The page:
Thornton 2 Library of Scraps
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Useful and Decorative Minimalist Desktops

I use two fast, simple, and lightweight GUI desktops: one at home, and one at work. Both are based on wmx for the window manager and idesk for desktop icons and a decorative frame for the icons. I also use xbiff for mail notification, xcal, xclock, and xload running in fixed windows, wget and ImageMagick to grab a weather radar image, and xli to overlay images on the desktop wallpaper such that they look like fixed windows in their own right.

In this series of articles, I describe how I made the themes and why I made the decisions I did. Where possible, I also explain alternatives that have the same effect. I'll go over every icon, image, and fixed window, so that you can make and maintain your own desktop or start with mine and adapt it to your needs.

Samples of my home and work destkops. Click the thumbnails for full-size images.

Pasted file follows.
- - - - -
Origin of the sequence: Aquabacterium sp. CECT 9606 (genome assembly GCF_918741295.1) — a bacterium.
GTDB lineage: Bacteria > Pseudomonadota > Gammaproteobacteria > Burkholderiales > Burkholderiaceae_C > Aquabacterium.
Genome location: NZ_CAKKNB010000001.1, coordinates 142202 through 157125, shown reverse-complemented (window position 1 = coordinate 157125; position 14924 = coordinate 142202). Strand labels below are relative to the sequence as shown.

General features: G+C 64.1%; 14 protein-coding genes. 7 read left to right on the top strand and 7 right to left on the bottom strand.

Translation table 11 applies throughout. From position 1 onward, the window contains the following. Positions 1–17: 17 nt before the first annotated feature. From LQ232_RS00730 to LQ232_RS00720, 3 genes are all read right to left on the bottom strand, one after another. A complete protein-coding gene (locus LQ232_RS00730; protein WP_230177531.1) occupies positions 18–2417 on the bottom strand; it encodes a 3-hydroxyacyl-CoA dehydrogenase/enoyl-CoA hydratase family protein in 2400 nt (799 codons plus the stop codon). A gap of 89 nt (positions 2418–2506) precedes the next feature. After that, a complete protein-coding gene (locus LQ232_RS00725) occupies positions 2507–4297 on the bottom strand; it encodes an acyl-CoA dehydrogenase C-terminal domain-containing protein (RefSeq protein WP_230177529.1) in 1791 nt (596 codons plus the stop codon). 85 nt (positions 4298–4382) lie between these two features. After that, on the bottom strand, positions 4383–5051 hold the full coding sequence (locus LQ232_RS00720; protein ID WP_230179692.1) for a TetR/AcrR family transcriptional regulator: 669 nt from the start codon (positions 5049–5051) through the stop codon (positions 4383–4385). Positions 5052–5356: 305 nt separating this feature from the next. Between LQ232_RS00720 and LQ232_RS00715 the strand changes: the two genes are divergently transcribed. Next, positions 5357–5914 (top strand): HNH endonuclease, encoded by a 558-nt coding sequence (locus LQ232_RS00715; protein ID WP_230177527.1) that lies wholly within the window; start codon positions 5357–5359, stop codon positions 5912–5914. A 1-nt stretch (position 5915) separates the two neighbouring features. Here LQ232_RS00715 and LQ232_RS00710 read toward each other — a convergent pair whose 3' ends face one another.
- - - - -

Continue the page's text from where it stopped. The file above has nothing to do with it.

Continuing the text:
home desktop (1920x1080):
My home desktop on Monday, July 22, 2019
work desktop (1280x1024):
My work desktop on Monday, July 22, 2019

First, a bit of warning. The OS I use is FreeBSD Unix, not a Linux distro, which means all the commands I list are more likely to be BSD versions than GNU versions.

I made the work desktop first, but I'm going to break them down starting with the home desktop. The reason is that the work one is complex and was made by trial and error (lots of error), resulting in lots of lessons learned that I applied to the simpler home desktop, and my intent is to spare you from learning those lessons the hard way.

Let's get started, then, with each component one by one:

Home desktop:

(More to come. I'm just busy with work and life at this update. ~arielmt, 1K393)